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Sanaa says presence of US troops would bolster Al Qaeda; investigation finds more on Northwest bomber.
SANAA, Yemen – Yemeni government security experts and top rung politicians said today that U.S. troops in Yemen would bolster support for Al Qaeda and denied claims that Yemen was a candidate for state failure.
“Direct interference by the U.S. will strengthen Al Qaeda,” said Rashad al-Alimi, the deputy prime minister for national security and defense, referring to the terror group's Yemen-based offshoot Al Qaeda in the Arabian Peninsula (AQAP). “It will not make them weak.”
Yemen and the growth of Al Qaeda in its remote countryside have become a grave concern to U.S. authorities since a self-proclaimed Al Qaeda member, Umar Farouk Abdulmutallab, tried to blow up a Northwest Airlines flight over Detroit on Christmas Day. Abdulmutallab had spent more than four months in Yemen in 2009, and as much as a year here in 2004-2005. Experts say Yemen, on the verge of collapse due to two separate insurgencies, a water crisis, an oil crisis and crushing poverty, has become a safe haven for the growing AQAP organization.
In a wide-ranging press conference held in the capital, Alimi said the a Yemeni investigation had revealed that Abdulmutallab had direct contact with American-born cleric Anwar al-Awlaki, and possibly even stayed in the same house.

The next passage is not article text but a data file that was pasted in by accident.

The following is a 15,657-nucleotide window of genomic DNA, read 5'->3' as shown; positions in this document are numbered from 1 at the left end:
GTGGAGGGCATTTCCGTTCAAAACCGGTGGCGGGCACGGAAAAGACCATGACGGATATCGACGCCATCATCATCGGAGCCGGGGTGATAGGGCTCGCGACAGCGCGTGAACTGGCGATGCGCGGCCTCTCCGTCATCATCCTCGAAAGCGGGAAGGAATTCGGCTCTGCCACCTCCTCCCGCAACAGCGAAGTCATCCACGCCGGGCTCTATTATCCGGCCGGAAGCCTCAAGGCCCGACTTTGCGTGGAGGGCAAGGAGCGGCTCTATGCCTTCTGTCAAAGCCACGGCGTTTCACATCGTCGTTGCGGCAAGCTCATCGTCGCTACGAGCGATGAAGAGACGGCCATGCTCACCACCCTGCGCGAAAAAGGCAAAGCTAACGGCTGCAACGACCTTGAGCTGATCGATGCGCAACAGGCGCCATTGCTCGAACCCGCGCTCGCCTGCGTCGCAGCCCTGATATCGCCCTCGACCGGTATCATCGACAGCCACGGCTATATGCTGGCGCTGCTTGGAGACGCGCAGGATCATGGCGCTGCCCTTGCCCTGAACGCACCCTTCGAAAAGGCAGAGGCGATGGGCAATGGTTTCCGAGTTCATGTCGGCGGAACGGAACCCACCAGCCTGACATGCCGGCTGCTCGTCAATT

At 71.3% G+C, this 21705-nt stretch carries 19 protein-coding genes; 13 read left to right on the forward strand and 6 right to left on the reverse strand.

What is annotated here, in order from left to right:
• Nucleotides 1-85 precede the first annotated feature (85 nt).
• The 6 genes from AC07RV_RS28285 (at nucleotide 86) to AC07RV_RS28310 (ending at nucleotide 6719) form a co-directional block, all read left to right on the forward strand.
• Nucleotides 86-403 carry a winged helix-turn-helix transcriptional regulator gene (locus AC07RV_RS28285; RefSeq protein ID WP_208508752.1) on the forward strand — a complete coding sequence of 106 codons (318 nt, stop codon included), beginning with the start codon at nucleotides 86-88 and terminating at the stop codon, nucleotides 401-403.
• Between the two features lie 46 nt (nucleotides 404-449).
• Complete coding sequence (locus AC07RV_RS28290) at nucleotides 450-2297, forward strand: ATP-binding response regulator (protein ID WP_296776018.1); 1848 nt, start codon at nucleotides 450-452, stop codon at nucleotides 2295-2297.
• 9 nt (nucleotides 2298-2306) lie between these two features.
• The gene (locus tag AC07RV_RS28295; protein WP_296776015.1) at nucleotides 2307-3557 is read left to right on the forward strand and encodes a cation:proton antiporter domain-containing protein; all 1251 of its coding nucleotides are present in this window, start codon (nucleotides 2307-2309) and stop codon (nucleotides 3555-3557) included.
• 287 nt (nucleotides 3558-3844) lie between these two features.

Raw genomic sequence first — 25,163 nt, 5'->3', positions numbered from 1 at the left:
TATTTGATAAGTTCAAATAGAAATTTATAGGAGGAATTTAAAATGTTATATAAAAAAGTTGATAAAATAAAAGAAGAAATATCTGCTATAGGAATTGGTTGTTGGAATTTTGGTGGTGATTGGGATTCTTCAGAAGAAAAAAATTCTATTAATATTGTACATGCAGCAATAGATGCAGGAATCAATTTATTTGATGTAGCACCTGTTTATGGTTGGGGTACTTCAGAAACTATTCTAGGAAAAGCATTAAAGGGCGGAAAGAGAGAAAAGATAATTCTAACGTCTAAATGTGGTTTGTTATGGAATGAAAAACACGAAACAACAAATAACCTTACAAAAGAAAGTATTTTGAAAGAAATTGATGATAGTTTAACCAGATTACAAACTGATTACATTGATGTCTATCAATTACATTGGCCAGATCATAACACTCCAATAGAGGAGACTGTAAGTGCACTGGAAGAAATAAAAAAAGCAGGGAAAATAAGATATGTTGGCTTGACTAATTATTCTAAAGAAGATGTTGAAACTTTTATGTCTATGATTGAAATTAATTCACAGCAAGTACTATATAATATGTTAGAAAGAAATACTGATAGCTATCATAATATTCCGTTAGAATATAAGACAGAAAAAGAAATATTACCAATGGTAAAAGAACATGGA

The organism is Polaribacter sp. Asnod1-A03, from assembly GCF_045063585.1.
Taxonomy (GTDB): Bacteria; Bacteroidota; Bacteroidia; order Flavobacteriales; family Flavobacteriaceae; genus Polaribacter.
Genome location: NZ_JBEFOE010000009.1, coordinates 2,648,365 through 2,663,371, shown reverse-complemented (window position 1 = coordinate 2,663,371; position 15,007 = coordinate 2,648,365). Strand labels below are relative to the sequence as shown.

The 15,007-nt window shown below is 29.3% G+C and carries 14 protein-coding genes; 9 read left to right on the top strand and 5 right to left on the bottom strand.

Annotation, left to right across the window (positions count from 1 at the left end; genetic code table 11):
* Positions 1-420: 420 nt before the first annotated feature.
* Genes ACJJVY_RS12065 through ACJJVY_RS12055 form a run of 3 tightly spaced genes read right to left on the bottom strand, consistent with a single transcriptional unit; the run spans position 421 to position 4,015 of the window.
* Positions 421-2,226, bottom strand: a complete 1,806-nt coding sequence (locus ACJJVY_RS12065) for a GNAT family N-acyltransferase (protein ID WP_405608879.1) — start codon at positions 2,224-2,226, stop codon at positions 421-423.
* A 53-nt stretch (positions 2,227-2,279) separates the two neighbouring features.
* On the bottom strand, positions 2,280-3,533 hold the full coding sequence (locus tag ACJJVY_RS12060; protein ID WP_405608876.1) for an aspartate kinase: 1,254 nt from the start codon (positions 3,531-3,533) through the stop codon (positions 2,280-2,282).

Awlaki is the American-born Yemeni preacher known to recruit and indoctrinate Islamic extremists. Before Nidal Hasan shot and killed 12 people in Fort Hood, Texas, early in November, he was in contact with Awlaki. After the attack, the cleric hailed the shooter as a “hero.” Al-Awlaki is wanted by both American and Yemeni authorities.
Alimi emphasized that crushing Al Qaeda was Yemen’s top priority, but even as he insisted to Western journalists that Sanaa does not want U.S. soldiers in the country, he admitted that Yemen could not fight out Al Qaeda without international assistance.
“The technology is not available to Yemen,” he said.
Last week, Gen. David H. Petraeus, head of the U.S. Central Command in the region, told reporters in Baghdad that the U.S. planned to double its funding for Yemen security to about $140 million, according to the Washington Post. Pentagon officials later retracted this statement, saying it was too early to announce an exact figure.
President Barack Obama has asked Congress to approve $150 million for Yemen in the coming year. But, when asked if the U.S. intended to send troops to Yemen, Obama’s top counterterrorism adviser, John Brennan, said, “We’re not talking about that at this point at all,” according to the Associated Press.
Abdulmutallab was in Yemen from Aug. 4 to Dec. 7 of last year. He studied Arabic in the capital, Sanaa, until Sept. 21. He left the school, telling teachers and administrators he was going back to Nigeria. He spent the next two and a half months in Yemen, and it is still unclear where he traveled during that time.